This picture is a copy of the pattern on my curtains. The points of a hexagonal lattice are each coloured with one of four possible colours. It has translational symmetry in two directions: a vertical shift by four lines and a horizontal shift by six lines. One generating patch is shown with a solid line.


However if you change just three colours of the 24 in the generating patch, many more symmetries appear. This picture shows the same pattern, except that the colours within the dotted line have been changed. The new symmetries are: 180 degree rotational symmetry about any of the marked points and also a horizontal translation by three composed with the operation which switches dark blue for light blue and dark pink for light pink. The latter symmetry can be applied twice to get the horizontal translation by six symmetry from before.

Modified Curtain

If the person who designed this pattern didn't know about the extra symmetries, they might have just filled in the 24 colours in the generating patch at random and then translated it to produce the whole curtain. The number of ways of doing this is $4^{24}$.

However, they might have started by generating the full pattern. If they had done that, I think they would have only had 6 choices (both the rotation and the translation by 3 should cut the number of choices in half). If instead they had decided to start with the full pattern and then make up to three changes to it, they would have needed to make the 6 original choices, then choose three of 24 colours to change and the colours to change them to. The number of ways of doing this is $4^6 \times \binom{24}{3} \times 4^3$.

Thus, the probability that the first scenario (choosing 24 colours at random) would produce a pattern so close to the modified one is $\frac{4^6 \times \binom{24}{3} \times 4^3}{4^{24}} \approx 1.885 \times 10^{-6}$. This might suggest that they broke the full symmetry group intentionally to upset people like me. However, I do not know how to calculate the chance that a randomly chosen generating 6 by 4 patch would be close to a pattern with some extra symmetries.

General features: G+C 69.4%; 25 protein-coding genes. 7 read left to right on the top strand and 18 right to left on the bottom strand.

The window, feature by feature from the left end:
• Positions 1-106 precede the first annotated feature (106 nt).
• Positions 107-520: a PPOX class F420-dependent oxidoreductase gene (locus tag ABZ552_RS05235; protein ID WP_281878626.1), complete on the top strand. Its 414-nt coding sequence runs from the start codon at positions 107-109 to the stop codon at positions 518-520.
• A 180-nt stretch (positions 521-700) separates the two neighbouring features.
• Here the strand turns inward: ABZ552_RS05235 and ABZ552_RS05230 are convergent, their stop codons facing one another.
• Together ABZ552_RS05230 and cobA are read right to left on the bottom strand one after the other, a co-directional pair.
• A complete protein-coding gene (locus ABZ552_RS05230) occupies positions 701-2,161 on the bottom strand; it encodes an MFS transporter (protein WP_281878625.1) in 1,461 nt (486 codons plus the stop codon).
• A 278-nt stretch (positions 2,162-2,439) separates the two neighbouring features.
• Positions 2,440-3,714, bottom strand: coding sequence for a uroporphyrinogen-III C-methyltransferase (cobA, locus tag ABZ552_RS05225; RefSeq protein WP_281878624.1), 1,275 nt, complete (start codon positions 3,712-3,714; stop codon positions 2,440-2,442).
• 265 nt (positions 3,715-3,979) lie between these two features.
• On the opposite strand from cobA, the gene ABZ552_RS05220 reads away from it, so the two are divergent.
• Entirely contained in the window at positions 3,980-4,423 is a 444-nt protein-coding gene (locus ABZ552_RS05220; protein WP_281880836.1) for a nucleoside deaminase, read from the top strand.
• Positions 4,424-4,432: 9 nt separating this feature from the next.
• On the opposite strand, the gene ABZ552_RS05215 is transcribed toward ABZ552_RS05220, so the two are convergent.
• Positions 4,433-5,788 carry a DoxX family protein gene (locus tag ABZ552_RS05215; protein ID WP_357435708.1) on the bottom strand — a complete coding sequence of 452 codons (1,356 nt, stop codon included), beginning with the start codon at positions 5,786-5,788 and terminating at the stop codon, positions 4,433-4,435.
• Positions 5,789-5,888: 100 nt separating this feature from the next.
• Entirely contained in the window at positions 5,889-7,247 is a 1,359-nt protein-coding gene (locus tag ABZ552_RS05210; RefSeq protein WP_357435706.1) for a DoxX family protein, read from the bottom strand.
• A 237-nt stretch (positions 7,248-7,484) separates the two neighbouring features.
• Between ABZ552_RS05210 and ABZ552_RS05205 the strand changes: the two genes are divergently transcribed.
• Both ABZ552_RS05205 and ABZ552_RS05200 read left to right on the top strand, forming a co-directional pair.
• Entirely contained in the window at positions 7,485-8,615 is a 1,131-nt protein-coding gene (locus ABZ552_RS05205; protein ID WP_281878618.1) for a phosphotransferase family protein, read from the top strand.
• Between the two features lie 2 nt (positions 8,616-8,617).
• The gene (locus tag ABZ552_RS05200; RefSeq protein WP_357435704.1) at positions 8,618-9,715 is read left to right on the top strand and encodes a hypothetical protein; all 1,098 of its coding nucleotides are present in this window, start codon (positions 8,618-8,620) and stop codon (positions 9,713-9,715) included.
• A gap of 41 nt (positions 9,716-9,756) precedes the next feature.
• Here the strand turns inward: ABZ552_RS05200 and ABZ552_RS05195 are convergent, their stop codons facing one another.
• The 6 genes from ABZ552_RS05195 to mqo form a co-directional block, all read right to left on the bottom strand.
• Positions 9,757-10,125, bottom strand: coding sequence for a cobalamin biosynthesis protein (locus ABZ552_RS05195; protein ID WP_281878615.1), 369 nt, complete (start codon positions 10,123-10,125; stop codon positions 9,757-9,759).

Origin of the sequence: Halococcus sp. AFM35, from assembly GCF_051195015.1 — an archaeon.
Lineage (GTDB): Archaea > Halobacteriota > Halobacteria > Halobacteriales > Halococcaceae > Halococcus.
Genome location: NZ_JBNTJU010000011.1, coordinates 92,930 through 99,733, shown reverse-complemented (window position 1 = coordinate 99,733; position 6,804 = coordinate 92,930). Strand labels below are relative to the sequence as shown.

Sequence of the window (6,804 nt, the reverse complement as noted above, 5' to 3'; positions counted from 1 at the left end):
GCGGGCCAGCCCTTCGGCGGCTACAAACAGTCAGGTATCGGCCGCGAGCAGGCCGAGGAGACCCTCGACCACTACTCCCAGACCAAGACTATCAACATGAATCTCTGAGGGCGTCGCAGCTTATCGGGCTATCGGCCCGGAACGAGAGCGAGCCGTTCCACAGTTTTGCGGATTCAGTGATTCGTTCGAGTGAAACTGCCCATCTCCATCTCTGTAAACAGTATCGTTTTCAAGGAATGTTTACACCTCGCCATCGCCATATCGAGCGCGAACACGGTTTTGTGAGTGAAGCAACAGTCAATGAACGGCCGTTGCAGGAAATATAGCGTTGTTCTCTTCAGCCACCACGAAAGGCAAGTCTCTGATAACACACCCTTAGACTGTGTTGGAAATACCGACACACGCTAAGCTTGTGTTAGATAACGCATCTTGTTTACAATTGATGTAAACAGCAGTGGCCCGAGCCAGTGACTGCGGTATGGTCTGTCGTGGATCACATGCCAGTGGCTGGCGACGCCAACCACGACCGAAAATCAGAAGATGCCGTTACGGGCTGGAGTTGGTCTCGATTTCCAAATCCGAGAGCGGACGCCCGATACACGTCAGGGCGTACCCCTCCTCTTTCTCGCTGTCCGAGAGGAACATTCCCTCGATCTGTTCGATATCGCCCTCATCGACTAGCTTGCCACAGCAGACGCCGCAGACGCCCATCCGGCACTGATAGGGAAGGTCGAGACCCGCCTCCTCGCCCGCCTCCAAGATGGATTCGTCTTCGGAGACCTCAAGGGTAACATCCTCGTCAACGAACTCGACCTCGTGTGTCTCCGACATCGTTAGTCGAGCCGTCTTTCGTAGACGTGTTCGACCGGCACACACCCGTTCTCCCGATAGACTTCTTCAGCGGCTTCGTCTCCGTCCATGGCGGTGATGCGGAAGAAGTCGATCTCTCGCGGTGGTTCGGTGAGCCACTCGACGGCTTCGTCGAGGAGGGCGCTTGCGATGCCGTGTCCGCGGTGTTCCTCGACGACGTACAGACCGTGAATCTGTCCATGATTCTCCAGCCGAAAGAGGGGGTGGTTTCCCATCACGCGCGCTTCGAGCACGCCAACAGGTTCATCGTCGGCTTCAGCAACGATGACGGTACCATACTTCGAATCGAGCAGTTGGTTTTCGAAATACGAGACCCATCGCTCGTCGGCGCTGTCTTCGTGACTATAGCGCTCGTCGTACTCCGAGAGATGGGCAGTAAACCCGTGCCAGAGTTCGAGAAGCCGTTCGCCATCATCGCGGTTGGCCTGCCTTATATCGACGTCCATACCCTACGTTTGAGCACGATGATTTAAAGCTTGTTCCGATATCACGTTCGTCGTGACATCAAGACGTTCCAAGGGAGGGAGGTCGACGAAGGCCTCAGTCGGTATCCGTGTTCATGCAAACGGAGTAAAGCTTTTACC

My questions

  1. Suppose I generate a curtain pattern by choosing an $n$ by $m$ generating patch from $c$ possible colours. This pattern automatically has symmetry group $\mathbb{Z}^2$. What is the average number of colours I will have to change to get a larger group?

(Or more precisely, if I want the group to be, say, twice as big, how many changes will I have to make on average?) It's likely this depends on the underlying lattice (here, it's hexagonal) but I'm looking for techniques to answer this kind of question rather than numerical answers.

  1. The modified pattern has symmetry group generated by:

    • $a$, the vertical translation by 4
    • $b$, the horizontal translation by 3 combined with the colour switching
    • $c$, the rotation by 180 degrees about one of the marked points.

    It is $<a,b,c \mid c^2=e, cac=a^{-1}, cbc=b^{-1}>$, which is like two infinite dihedral groups combined together. Does this group have a name?

  2. Why would the designer intentionally break such a nice symmetry group?

  • 8
    $\begingroup$ I just like how you describe that this upsets you :) $\endgroup$ Aug 1, 2015 at 12:26
  • $\begingroup$ There are only 17 kinds of group that appear in this way, and there are several naming conventions: en.wikipedia.org/wiki/Wallpaper_group. Which of the 17 is the nicest is a matter of taste. $\endgroup$
    – Colin
    Dec 4, 2015 at 8:02

1 Answer 1


I will answer your question only partially:

As it is mentioned in the comments, such groups are very famous, known as the Wallpaper groups, and there are several notations to deal with them.

I would go on the other direction for turning one group into another: begin with the larger groups and start breaking the symmetries. By coloring, for example.

A periodic pattern should fit in one of the five lattices of the plane:

enter image description here

And the symmetry group of the lattice itself will be bigger than any other pattern which fits inside such lattice.


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